This is the video I send to people who, naively or not, don’t think plastic waste is a problem. I like it for three reasons: 1) the animated format makes it very accessible, 2) it lays out decent baseline statistics about where plastic waste winds up, and 3) it introduces the notion of “downcycling,” which is the idea that most of our plastic actually just gets recycled once into an inferior product (like plastic bags) before winding up in landfill.
The Story of Stuff
The Story of Stuff is a classic and another great place to start. One of the stats that stood out to me was the fact that the U.S. is 5% percent of the world’s population but it uses 30% of the world’s resources and creates 30% of the world’s waste. Yikes.
Last Week Tonight with John Oliver: Plastics
If you can spare 22 minutes, few people can breakdown a complex issue in an interesting and engaging way like John Oliver. The “wishcycling” piece is priceless and that‘s definitely a term that should be part of our collective vocabulary. He also does a great job of explaining the “recycling” numbers and how anything other than 1 and 2 do not get recycled because there simply isn’t a market for them. Thanks John!
Plastic Recycling is an Actual Scam
This may as well be the 8 minute version of John Oliver‘s piece, delivered with more spunk and attitude. If you thought the plastics industry had nothing to do with getting us to believe recycling was the solution, well, think again.
PBS NewsHour: Interview with Jennie Romer
Great quick interview with Jennie Romer, author of “Can I Recycle This?” This is a great mini-introduction into the market behind recycled material, which is what actually determines what gets recycled. Short answer: if there‘s a market for a certain type of plastic (type 1 and type 2), it will most likely get recycled. If there isn‘t (types 3–7), it won‘t.
Kurzgesart: Plastic Pollution: How Humans are Turning the World into Plastic
I can‘t pass up the opportunity to include a slickly animated Kurzgesart video! This video does a great job showing how and why the polymers that are fused together to create plastic will never break down in nature. The video also addresses the tricky nature of substituting plastic for other materials and the associated environmental trade-offs. Regardless of these trade-offs, one thing the video makes clear is that smarter packaging that uses less plastic (see this company as an example) would be better for us all.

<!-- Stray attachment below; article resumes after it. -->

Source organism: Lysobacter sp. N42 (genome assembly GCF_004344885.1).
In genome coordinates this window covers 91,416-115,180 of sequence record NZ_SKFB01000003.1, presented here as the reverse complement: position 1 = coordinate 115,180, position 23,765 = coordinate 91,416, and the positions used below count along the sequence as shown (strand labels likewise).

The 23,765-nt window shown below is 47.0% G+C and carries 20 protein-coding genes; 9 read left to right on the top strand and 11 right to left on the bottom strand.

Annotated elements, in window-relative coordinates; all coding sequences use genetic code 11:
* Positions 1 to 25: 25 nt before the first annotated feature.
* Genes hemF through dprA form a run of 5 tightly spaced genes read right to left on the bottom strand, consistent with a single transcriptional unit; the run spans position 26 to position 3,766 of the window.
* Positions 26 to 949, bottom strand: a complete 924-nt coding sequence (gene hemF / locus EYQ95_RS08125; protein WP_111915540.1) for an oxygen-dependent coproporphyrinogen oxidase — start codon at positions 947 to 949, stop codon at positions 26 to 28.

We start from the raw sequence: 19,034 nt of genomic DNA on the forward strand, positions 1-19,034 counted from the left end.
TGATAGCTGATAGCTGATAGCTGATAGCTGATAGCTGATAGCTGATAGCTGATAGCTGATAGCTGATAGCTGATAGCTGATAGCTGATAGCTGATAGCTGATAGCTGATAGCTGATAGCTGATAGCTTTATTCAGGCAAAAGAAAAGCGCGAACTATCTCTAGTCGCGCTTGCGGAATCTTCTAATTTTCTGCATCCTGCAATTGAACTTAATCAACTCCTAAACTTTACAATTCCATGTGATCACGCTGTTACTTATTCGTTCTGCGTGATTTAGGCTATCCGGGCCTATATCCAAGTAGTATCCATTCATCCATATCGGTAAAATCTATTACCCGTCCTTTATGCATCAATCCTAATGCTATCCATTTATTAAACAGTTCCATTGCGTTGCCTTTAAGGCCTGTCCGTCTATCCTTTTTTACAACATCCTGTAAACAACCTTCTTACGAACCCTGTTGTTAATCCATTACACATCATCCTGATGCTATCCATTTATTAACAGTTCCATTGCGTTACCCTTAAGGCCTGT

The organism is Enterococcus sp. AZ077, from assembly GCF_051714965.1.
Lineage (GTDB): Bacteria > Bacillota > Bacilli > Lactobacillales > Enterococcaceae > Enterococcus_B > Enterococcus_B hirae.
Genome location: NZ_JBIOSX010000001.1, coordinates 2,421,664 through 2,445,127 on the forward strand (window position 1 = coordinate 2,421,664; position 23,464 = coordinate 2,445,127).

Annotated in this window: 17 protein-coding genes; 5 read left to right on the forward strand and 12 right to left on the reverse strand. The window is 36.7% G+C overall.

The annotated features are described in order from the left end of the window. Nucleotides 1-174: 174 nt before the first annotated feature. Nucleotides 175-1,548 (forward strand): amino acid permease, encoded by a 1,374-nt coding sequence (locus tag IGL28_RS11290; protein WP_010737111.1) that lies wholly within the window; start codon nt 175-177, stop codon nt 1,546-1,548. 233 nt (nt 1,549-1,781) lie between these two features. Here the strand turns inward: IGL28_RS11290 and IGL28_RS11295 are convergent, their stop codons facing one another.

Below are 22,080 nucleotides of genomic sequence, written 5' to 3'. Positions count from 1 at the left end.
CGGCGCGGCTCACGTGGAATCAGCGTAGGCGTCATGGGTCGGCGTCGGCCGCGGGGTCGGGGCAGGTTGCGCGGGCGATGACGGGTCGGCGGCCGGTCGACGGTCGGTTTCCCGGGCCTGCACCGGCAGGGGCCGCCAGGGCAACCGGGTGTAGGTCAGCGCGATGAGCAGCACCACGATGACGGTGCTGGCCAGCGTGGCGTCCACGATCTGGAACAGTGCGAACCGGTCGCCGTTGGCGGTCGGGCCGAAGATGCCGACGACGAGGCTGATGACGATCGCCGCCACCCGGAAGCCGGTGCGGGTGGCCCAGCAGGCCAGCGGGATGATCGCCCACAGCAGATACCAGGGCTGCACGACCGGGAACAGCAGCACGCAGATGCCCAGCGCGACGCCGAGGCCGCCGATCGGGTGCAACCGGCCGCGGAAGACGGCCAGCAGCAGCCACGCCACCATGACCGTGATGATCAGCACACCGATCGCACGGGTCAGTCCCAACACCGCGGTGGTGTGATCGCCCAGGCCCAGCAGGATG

Vox: Why 99% of ocean plastic pollution is "missing"
Great video that speaks specifically to plastic pollution in the ocean and how 99% of it is in the form of microplastics beneath the surface. One of the key points comes out as a throw-away line from scientist Laurent Lebreton at 2'33 when he says, “[The plastic in the ocean] will be there forever. We know that.” As has been referenced several times already, plastic does not biodegrade–ever.
New York Times: Is Your Plastic Actually Being Recycled?
Not a ton of new information here but it is nicely animated and does have the stamp of the New York Times…er…Opinion. Even if it‘s not frontpage news it‘s apparently still fit enough to print!
The Story of Bottled Water
Rounding out the list is another great video from Annie Leonard, who brought us The Story of Stuff and The Story of Plastic. This video focus on how corporations manufactured demand for bottled water at the expense of tap water, creating an industry that has added a significant amount of plastic pollution to our planet. Enjoy?


Trashed, with Jeremy Irons
If there was one documentary I would recommend that touches on all parts of the plastic pollution problem it would be Trashed, with Jeremy Irons. Go on a tour around the world and get visuals of all the places plastic waste winds up: landfill in Yorkshire, England; incinerator in Iceland, and the oceans and rivers around Indonesia–and who better to go on this tour with than Jeremy Irons! Rent it on Vimeo.
A Plastic Ocean
A Plastic Ocean takes a gut-wrenching deep dive into the negative effects plastic waste has on our oceans and marine life that lives in them. The scenes of showing the undigested plastic contents lining the stomachs of animals are difficult, but necessary, to see. Rent on YouTube here.